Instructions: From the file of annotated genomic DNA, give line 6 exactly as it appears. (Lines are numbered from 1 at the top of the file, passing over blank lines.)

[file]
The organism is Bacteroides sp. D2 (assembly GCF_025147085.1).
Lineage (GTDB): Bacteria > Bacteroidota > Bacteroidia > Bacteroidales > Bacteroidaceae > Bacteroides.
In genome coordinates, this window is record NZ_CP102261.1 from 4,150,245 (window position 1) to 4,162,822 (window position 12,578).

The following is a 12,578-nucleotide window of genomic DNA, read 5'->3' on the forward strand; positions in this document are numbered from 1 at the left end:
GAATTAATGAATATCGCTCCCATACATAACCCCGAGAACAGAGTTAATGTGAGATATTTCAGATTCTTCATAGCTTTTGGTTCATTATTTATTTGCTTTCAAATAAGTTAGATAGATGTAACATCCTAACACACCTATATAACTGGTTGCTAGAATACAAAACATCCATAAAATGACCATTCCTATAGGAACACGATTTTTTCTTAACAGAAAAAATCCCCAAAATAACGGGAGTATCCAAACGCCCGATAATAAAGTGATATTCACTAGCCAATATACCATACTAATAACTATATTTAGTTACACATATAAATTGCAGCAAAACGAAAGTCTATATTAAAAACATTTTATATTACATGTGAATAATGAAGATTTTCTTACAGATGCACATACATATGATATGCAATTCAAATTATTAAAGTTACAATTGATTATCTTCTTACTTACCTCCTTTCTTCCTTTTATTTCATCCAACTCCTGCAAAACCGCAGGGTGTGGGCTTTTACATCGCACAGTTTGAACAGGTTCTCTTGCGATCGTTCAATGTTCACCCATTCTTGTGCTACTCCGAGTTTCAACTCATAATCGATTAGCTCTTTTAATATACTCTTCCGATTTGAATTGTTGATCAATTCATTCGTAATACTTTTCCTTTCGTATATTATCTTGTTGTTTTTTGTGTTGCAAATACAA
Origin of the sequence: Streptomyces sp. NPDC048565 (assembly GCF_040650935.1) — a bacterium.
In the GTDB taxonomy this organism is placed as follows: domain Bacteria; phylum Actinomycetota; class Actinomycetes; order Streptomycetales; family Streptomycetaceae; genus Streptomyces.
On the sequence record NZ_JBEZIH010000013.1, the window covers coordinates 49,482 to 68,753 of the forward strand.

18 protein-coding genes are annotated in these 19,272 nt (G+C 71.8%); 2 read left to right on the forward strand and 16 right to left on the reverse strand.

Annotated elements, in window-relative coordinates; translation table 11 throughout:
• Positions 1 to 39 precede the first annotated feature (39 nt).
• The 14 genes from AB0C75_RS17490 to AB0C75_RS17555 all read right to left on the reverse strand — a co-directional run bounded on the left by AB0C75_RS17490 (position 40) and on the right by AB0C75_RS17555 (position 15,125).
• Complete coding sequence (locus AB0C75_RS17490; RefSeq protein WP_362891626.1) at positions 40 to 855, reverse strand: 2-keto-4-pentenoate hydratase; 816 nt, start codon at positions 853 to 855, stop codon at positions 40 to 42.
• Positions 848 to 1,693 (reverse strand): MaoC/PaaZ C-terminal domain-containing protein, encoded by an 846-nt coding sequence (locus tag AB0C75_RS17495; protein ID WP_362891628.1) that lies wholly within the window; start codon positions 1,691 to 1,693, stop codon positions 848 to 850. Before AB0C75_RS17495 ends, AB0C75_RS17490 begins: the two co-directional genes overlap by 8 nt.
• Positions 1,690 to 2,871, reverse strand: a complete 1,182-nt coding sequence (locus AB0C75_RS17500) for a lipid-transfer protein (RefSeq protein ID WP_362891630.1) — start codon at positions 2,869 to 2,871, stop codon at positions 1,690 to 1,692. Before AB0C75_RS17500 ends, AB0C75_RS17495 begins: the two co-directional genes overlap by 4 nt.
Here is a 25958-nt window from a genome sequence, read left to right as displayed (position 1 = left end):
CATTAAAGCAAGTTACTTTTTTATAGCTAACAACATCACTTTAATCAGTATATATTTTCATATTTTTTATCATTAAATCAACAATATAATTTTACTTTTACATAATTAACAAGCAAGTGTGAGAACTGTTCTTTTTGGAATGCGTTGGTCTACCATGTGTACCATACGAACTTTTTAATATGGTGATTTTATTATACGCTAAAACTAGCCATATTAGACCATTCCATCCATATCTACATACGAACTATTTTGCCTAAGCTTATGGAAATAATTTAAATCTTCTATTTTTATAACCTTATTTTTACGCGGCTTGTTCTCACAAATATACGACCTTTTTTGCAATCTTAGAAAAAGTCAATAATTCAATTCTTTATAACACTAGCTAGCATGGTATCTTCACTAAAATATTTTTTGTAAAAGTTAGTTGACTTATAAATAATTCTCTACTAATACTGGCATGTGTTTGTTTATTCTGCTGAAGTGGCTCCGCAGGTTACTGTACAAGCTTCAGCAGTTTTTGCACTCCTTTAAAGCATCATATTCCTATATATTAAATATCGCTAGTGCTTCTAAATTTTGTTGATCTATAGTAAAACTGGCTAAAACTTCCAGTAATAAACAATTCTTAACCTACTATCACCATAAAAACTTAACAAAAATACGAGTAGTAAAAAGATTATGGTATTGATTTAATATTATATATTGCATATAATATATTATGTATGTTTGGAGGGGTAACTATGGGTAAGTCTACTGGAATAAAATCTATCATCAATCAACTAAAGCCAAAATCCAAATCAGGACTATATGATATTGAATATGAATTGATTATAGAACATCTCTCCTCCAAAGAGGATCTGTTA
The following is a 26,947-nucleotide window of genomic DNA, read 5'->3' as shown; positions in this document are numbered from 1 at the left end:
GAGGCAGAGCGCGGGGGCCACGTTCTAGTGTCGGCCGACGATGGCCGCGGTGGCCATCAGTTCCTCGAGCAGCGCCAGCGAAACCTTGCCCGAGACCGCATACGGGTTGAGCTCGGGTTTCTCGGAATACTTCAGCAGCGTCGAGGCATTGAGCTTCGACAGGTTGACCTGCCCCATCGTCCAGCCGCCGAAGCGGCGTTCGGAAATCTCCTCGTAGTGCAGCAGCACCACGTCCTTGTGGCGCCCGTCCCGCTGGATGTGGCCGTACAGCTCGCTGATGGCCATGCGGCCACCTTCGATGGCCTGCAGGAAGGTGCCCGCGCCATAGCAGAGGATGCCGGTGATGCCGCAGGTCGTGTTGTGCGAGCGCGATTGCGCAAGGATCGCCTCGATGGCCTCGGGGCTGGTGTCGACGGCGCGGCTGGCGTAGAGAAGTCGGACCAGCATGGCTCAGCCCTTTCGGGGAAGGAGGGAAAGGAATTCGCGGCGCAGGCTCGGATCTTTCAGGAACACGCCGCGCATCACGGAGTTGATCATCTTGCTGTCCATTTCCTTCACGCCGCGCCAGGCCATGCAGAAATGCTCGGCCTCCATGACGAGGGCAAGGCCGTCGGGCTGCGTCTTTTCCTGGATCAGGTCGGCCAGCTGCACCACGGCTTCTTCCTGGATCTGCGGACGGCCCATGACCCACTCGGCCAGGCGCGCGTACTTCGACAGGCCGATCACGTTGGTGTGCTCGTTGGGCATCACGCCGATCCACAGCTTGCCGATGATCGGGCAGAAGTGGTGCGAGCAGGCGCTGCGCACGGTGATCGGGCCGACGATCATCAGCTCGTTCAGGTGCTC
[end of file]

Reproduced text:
Origin of the sequence: Streptomyces sp. NPDC048565 (assembly GCF_040650935.1) — a bacterium.